Told by his son through a family album, this the story of an Englishman, Geoffrey Gander, and of his friends going on a motorcycling holiday around Europe, in France, Germany, Austria, Italy & Switzerland. At the time, it was probably quite an adventurous trip to take. Enjoy all pictures…
“We think of old bikes as being unreliable, but my father and his friends were keen riders and engineers and completed the trip without much more than a puncture. The bikes that took part in the trip were: GAU 856 Brough Superior SS100 with fuel in the loop sidecar, AHC 650 Triumph Thunderbird. He bought this one on 22nd July 1950 for £219 16 9 and by the day they set off in July 53 it had done 24,900 miles. KBY 571 Sunbeam. VMM 871 Sunbeam. AHC 963 Triumph.
When we cross from England to France now we have a ferry or the tunnel. For this trip they choose to fly the bikes from Lympne Airport in Kent, UK over to Le Touquet, France. They were all smartly dressed bikers and whilst helmets were not required, a jacket and tie certainly was. The bikes were swiftly loaded at the English end, it took a while for the French to unload the bikes.
So what do you do just a few minutes into France as an Englishman… of course you brew tea whilst you wait. My Father stands on the right of this picture, clearly dressed for a motorcycle ride! Customs at Le Touquet, France.
Entering Germany at Kehl and about 600-700 miles into the trip. My father was 18 when War was declared and having listened to the radio broadcast with his mother, had a cup of tea and then rode his motorcycle down to the recruiting office and signed up for the RAF. I assume that his friends were in the war and wonder what their banter was as they crossed into Germany.
They had to stop and pay to enter the Grossglockner Pass. This was a very well visited tourist road with over 90,000 vehicles using it in 1952. It has a beautiful selection of bends that must have been wonderful on the bikes. Soon after a stop for tea is required. The Tunnel at the top of the Grossglockner Pass. The road peaks at 6,400ft.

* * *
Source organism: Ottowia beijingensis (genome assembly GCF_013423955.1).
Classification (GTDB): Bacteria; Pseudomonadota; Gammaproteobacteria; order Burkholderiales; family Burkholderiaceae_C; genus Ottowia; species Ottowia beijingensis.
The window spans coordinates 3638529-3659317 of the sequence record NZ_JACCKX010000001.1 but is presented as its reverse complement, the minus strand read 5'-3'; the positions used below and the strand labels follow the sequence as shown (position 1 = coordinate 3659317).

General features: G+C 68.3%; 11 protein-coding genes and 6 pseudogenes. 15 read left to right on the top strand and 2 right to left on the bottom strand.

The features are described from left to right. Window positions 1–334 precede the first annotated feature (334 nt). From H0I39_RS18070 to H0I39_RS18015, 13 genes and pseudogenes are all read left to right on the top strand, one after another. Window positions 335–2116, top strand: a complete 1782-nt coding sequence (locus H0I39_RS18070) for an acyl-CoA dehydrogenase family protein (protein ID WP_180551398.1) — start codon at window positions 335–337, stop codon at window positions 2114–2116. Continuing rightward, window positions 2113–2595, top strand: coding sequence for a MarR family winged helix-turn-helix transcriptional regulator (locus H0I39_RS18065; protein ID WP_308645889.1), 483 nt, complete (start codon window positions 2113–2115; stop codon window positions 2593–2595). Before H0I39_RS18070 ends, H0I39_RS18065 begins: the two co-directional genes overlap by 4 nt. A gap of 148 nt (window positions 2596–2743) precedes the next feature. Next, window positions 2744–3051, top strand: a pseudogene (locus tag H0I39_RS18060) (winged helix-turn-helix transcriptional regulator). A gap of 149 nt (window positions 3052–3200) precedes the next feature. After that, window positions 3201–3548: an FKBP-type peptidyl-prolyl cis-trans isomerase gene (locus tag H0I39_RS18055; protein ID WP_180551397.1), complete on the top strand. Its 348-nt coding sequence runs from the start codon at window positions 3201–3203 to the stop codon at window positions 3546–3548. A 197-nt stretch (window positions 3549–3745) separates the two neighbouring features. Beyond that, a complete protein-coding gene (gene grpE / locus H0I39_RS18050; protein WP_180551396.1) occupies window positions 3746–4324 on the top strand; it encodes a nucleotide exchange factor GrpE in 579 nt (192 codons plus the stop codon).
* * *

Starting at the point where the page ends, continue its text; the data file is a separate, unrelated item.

Re entering Germany on the way to Salzburg in Austria
They stopped for a while in Salzburg and then took the Inn Valley to Rattenburg where the picture above was taken. If you have ever wondered if Germans really did walk about in leather shorts …. They must be about 1300 miles into the trip now.
After Rattenburg they head for Innsbruck and after that Steinach in Austria and then onto the Brenner Pass. The Brenner Pass is one of the principal passes of the Alps and will take them from Austria into Italy. It peaks at 4,500 ft
After the joys of the Brenner Pass they continued on to the Giovo Pass into Italy. The Giovo is very small and twisty and splendid on a bike, except when they did it the road was just dirt and gravel with no safety barriers. The traffic jam has been caused as two coaches have become stuck.
Then onto Zernez and onto St Moritz with around 1,600 miles completed.
After the lovely twisty roads of the previous week, they are back onto the arrow straight French roads and it seems a bit cooler by the riding gear. It must have been tempting to open the bikes up on this straight.
And on to Langres for a stop. I have ridden some of the roads between Troyes and Basel and they are excellent, fast sweeping undulating roads.